The cover story in this issue is “Lone Shark”, a brilliant 7-page story about a shark who, as a result of undersea atomic explosions, grows a tumor that serves as a second brain, giving it human level intelligence. What really makes the story special is that it’s told from the perspective of the shark.
I fell in love with this story based on the splash page when it was covered in a “Kirby Obscura” column a few issues back in THE JACK KIRBY COLLECTOR. I couldn’t not buy it when I saw a copy for sale. It doesn’t disappoint. From the punny title on, it’s a masterpiece, with a nice sense of humour in the shark’s “voice”, complaining about the scavenger fish that follow him around, expressing curiousity, complaining about those damn headaches. He becomes almost sympathetic by the end. And the artwork looks great, following his undersea roamings.
The Kirby Checklist also credits him with the one page “The Strangest Facts” feature, a sort of “Ripley’s” collection of stories. It’s printed kind of dark in my copy, but the half-page of a “Juoslavian Amazon” soldier from 1915 is really nice, as is the odd drawing of a swearing parrot.
Kirby also draws the cover to this issue.
This was the final issue of BLACK MAGIC produced by Simon&Kirby, though the book would be revived by Prize a few years later, and then eventually resurrected by Simon as a reprint vehicle for DC in the 1970s.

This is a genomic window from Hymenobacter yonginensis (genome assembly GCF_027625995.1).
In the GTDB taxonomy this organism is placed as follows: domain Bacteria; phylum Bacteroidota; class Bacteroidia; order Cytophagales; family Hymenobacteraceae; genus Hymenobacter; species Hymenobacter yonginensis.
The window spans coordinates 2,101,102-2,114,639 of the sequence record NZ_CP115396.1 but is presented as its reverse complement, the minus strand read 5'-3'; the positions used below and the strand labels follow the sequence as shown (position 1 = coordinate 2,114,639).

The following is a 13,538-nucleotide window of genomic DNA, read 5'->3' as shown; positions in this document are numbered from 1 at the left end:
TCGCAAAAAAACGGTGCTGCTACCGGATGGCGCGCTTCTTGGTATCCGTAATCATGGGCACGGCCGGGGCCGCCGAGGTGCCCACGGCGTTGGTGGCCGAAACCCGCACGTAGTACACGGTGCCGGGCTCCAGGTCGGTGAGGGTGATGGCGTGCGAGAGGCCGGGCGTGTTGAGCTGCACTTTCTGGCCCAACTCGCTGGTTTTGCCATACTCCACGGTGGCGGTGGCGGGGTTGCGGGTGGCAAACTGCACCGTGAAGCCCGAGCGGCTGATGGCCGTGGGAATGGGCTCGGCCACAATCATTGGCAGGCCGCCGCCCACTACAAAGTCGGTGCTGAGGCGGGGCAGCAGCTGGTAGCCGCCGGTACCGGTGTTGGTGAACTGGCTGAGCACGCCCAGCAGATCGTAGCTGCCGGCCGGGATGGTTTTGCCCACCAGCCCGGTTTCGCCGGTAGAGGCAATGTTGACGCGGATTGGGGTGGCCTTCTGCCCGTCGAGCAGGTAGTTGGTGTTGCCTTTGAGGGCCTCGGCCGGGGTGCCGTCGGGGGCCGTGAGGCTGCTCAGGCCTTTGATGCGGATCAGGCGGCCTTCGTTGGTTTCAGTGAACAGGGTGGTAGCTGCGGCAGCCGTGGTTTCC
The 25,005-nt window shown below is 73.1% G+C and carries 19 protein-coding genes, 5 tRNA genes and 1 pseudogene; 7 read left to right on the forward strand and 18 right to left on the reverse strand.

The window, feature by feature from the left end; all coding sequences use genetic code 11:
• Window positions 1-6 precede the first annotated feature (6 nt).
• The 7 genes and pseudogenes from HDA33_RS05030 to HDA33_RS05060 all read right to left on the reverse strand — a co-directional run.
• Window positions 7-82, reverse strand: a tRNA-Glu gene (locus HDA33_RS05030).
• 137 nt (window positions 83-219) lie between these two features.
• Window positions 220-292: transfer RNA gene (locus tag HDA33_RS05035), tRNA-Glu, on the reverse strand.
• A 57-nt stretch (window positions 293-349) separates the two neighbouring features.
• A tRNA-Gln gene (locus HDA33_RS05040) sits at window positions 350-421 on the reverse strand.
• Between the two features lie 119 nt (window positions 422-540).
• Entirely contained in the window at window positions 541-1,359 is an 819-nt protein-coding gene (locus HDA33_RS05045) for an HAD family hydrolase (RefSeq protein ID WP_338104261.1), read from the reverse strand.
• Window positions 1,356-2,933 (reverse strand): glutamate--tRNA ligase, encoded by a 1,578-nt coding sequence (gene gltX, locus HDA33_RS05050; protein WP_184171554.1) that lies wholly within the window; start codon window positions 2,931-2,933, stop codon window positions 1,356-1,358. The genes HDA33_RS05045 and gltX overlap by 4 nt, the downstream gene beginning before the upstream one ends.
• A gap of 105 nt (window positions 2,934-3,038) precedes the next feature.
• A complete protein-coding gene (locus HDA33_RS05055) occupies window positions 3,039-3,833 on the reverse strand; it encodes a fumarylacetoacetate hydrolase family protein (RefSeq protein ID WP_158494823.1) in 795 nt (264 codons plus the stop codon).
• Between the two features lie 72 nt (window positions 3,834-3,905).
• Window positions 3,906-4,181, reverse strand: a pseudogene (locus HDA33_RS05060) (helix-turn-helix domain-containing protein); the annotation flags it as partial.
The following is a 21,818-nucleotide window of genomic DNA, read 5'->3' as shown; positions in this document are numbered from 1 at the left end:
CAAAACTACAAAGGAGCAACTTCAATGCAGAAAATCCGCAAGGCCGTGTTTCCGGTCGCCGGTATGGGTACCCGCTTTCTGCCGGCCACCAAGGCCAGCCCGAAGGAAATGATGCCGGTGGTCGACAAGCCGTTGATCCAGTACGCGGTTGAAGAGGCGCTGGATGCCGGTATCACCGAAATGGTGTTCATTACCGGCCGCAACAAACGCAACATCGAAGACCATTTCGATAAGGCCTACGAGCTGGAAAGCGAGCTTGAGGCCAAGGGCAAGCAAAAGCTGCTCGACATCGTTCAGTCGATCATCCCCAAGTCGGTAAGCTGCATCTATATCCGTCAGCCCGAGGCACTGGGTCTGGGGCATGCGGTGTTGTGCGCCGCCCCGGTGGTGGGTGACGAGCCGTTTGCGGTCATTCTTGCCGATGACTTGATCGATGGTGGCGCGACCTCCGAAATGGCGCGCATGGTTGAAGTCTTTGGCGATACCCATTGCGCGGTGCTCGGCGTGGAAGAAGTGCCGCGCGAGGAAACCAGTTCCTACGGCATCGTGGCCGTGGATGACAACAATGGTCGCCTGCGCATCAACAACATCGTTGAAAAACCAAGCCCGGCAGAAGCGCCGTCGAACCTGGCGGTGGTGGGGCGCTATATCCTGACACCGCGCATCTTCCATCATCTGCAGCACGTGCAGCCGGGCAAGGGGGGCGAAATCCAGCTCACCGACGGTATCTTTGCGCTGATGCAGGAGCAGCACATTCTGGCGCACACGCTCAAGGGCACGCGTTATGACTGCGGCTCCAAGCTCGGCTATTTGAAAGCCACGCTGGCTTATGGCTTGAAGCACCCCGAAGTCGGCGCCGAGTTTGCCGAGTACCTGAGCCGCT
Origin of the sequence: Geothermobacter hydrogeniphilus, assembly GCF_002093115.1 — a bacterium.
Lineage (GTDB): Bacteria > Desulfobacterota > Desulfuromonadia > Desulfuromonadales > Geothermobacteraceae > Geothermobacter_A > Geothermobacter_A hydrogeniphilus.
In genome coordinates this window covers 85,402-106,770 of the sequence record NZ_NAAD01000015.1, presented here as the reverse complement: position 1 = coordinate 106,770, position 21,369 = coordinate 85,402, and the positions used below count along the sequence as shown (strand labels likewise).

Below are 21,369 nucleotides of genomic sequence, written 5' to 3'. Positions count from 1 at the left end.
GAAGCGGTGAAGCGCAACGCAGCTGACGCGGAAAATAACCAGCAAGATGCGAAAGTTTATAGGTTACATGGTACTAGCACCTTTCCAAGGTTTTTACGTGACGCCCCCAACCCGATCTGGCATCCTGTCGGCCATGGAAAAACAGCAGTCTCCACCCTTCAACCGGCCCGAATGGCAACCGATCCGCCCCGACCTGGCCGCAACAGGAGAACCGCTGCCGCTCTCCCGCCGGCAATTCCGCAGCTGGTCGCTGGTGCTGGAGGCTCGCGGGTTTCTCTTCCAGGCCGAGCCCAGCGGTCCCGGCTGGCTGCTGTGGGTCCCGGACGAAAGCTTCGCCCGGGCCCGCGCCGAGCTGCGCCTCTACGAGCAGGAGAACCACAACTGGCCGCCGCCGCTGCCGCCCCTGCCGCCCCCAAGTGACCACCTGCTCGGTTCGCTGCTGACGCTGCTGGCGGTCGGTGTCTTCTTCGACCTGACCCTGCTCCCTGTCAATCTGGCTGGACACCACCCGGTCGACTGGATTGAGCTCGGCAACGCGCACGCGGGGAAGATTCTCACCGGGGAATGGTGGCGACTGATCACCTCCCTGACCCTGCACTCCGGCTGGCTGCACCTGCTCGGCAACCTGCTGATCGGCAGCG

There’s an untrustworthy guy if I ever saw one. A nice dramatic cover to contrast with the more explicit horror that’s more common on these BLACK MAGIC covers, showing the variety of fantasy stories the book held, and a good showcase for the inking on the S&K covers. A bit heavy on the text, though.
Three Kirby reprints in this issue. “Grottu, King Of The Insects” leads off the book, 6-pager by Kirby/Everett reprinted from STRANGE TALES #73 (1960), part of the giant-insect series. This time the beast is an African army ant, exposed to atomic radiation from a Russian test and quickly growing and gaining intelligence.
Rumours of the creature spread to America, where one of those generic Kirby adventurers hears about it and goes to check it out, just in time for Grottu to make his move on a port city where he’ll lead his ant army on a cruise of world conquest. He ends up getting one of the most embarrassing deaths of his species, as he’s buried in sugar and crushed by his own army.
I think this is the only giant monster story Everett inked over Kirby, although he also did a few westerns and later worked over some Kirby layouts for the Hulk and had a very impressive run as inker on Thor. Looks really good on this short story.